School-culture-comparisons are one advantage of the BA -> MA -> PhD track of perpetual studenthood. And at every Higher Ed. institution I’ve attended, at some point, someone has made a common observation: In general, it seems that more students call their female professors by their first names, while referring to male professors as Dr. So-and-so.
It’s a subtle difference, but it has been a fairly consistent trend. There can be many reasons for this difference—some say male professors come off as more distant, or that female professors are more approachable and more frequently ask their students to use their first names—but the point is that there’s a definite difference.
NPR recently did a story about the work of Bennjamin Schmidt, a professor at Northeastern University, who created a database of reviews from Ratemyprofessors.com, a popular site where students can (you guessed it) rate their professors. Schmidt’s database allows you to type in any word to see how often it’s used in reviews of male vs. female professors by subject area. For example, here’s the chart for the word “funny.”
“Among the words more likely to be used to describe men: smart, idiot, interesting, boring, cool, creepy. And for women: sweet, shrill, warm, cold, beautiful, evil. “Funny” and “corny” were also used more often to describe men, while “organized” and “disorganized” showed up more for women. In short… men are more likely to be judged on an intelligence scale, while women are more likely to be judged on a nurturing scale.”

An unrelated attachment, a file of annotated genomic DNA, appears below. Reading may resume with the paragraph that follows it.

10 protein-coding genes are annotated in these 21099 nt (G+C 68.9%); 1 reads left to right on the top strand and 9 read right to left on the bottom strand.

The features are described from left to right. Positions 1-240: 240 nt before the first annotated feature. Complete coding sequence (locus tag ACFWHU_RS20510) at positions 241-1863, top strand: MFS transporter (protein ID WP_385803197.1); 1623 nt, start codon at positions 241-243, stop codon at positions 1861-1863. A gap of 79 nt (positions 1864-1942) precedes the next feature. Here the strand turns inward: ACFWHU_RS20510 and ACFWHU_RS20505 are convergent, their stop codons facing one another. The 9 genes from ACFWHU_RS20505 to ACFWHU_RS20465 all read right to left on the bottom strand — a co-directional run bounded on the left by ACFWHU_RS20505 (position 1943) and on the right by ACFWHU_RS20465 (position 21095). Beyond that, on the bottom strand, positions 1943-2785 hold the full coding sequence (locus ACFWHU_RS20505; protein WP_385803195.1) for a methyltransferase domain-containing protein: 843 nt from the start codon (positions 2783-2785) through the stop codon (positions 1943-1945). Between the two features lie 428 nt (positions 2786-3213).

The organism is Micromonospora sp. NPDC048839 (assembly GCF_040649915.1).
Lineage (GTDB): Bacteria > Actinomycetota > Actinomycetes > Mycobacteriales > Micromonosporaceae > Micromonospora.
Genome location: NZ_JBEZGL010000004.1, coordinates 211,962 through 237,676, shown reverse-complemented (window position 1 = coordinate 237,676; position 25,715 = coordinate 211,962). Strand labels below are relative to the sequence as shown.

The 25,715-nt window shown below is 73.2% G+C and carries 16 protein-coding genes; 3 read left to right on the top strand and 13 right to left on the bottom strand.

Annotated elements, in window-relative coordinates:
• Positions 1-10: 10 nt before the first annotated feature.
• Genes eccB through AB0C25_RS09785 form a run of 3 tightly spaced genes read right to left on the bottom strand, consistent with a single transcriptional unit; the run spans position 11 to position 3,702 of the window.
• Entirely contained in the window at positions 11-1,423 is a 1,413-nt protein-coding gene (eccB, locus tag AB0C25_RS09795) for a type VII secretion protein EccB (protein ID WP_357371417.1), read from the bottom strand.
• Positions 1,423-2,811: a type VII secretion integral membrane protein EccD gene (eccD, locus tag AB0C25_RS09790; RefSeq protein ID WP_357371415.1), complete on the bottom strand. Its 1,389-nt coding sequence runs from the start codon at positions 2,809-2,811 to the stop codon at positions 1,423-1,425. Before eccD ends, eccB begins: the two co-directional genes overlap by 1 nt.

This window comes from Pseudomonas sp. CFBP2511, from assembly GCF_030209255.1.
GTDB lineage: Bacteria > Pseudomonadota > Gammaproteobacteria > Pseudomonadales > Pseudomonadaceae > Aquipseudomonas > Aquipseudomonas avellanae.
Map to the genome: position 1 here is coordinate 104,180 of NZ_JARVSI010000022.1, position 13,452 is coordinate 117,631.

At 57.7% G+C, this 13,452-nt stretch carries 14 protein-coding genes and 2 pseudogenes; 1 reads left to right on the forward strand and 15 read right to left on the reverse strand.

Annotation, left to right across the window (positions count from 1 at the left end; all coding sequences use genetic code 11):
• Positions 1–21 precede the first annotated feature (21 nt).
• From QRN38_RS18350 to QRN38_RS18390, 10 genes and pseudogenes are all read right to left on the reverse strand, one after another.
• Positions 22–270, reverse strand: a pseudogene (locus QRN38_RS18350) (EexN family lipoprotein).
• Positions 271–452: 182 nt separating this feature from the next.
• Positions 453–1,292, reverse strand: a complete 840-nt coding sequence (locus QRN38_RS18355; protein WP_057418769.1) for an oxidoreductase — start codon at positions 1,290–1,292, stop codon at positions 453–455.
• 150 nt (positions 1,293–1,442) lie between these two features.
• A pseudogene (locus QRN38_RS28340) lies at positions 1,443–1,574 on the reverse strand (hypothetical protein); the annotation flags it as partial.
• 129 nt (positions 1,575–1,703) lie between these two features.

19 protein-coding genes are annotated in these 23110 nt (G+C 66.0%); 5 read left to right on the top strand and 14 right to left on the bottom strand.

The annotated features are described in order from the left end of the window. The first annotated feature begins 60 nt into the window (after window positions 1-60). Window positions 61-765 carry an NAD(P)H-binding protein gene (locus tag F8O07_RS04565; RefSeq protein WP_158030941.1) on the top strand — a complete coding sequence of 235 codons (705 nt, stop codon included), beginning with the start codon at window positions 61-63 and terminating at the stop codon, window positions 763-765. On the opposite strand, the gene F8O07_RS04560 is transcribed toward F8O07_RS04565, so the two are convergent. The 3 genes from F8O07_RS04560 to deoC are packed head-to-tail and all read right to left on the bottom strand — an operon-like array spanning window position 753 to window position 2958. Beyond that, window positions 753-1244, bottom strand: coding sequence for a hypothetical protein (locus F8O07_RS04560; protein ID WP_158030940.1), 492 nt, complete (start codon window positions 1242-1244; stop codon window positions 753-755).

The charts demonstrate quite clearly that, while professors are essentially doing the same job regardless of gender, students have different expectations for male/female professors: It seems we don’t expect our male instructors to be “nurturing,” so when they’re not, no harm done. Whereas a more “distant” female professor may get rated as “cold” or even “evil.”
While, in this study, the overall scores for male/female professors weren’t significantly different, another study found that students in online classes rate instructors more highly if they think the instructor is a man. In this study:
“The students were divided into four discussion groups of 8 to 12 students each. A female instructor led two of the groups, while a male instructor led the other two. However, the female instructor told one of her online discussion groups that she was male, while the male instructor told one of his online groups that he was female. Because of the format of the online groups, students never saw or heard their instructor.
At the end of the course… the instructor whom students thought was male received higher ratings on all 12 traits, regardless of whether the instructor was actually male or female.”
Essentially, this study seems to suggest that simply thinking that your professor is male will lead to higher course evaluations, regardless of the actual teaching involved.
Both studies leave a lot to think about in terms of the unofficial “standards” to which we unconsciously or consciously hold instructors–expectations, and even biases, that are clearly grounded in gender. And as student reviews factor increasingly into promotion and tenure decisions, these biases have concrete effects on faculty members’ careers and professional standing.
How can we address these disparities? Are there other ways in which male/female faculty members are held to different expectations? How might this be addressed?
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